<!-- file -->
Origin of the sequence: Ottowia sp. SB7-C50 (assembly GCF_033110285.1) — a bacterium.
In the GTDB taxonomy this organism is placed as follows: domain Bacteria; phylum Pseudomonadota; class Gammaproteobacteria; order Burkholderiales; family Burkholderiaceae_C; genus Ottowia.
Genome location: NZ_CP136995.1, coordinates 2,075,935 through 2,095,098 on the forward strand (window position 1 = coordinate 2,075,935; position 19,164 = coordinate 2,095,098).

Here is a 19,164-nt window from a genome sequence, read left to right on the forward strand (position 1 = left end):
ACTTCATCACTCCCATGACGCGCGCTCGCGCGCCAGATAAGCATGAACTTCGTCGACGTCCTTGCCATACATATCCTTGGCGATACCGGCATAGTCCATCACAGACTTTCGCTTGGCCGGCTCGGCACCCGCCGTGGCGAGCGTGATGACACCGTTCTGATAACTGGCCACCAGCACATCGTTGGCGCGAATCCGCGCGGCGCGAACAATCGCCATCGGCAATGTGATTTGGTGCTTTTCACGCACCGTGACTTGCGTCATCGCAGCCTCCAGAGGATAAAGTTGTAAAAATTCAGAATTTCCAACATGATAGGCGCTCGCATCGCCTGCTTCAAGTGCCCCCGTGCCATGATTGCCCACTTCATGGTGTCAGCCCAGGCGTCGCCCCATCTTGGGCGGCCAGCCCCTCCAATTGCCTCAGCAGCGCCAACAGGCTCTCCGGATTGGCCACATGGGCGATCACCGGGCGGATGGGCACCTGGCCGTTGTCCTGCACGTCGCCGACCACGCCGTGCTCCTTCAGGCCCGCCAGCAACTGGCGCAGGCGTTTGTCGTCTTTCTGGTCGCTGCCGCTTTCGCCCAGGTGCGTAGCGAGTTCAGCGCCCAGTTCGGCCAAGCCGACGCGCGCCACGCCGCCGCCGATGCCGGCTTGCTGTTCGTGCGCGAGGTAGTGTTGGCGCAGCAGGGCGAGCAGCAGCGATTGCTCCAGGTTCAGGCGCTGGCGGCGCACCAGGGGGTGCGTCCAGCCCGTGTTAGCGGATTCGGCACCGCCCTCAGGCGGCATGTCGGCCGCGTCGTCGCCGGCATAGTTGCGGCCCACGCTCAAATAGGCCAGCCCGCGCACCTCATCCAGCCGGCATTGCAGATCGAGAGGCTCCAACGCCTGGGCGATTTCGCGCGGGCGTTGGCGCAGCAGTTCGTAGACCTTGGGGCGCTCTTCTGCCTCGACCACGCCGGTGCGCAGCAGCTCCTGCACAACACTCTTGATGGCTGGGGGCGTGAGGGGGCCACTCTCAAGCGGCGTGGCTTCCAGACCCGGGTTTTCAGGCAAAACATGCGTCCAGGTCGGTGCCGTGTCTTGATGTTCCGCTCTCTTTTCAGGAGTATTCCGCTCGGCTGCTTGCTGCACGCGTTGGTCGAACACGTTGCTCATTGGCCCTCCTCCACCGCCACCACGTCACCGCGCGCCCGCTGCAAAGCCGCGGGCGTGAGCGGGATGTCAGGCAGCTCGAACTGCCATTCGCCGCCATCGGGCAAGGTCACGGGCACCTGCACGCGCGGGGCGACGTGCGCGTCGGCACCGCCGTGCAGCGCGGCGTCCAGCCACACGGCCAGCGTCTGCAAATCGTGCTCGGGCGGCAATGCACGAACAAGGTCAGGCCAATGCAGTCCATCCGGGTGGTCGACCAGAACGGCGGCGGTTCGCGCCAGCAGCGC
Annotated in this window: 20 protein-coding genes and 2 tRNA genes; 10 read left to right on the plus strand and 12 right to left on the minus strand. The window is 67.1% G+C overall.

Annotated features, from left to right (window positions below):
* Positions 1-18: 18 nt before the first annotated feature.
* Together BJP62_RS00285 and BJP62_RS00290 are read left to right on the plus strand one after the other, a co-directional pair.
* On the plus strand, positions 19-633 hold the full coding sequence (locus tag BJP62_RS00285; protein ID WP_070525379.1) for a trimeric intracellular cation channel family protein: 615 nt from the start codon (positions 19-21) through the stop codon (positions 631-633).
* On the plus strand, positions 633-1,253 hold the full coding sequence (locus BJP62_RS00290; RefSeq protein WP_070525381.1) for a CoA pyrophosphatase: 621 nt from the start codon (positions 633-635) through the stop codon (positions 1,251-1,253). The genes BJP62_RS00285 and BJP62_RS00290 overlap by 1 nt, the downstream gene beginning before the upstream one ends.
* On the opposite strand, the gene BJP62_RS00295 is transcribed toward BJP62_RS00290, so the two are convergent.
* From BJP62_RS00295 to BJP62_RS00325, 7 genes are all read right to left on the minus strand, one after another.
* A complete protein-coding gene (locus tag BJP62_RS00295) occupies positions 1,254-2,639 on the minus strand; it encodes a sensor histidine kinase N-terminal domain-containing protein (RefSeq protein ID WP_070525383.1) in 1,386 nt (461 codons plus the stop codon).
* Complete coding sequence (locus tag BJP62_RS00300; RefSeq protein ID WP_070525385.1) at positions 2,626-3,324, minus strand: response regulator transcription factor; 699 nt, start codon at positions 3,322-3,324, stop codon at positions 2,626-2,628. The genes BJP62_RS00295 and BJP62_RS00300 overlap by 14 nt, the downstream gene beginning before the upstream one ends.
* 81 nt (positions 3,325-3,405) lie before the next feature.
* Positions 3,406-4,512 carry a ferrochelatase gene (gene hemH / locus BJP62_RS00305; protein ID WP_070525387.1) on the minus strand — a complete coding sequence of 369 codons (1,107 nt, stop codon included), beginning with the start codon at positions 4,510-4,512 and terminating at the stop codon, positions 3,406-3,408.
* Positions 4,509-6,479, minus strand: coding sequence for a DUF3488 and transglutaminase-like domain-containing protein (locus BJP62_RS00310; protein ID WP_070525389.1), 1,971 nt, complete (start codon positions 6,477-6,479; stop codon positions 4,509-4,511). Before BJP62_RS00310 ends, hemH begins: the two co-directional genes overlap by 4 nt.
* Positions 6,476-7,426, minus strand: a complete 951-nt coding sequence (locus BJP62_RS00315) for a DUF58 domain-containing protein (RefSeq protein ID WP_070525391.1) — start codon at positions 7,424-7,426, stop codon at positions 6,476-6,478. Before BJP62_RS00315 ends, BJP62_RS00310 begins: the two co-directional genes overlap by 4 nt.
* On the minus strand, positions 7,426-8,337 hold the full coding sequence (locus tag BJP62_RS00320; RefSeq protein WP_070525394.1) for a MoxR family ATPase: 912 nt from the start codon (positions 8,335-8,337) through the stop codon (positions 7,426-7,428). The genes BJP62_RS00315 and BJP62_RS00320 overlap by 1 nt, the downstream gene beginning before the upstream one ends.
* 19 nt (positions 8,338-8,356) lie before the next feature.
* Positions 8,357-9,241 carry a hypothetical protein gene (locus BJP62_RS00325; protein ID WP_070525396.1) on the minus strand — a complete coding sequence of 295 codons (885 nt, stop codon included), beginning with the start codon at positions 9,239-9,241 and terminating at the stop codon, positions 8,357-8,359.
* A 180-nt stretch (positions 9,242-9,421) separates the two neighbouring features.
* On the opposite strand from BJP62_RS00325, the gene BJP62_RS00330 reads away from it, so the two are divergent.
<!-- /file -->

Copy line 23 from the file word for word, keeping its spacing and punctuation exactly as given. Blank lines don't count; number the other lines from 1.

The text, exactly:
* A 180-nt stretch (positions 9,242-9,421) separates the two neighbouring features.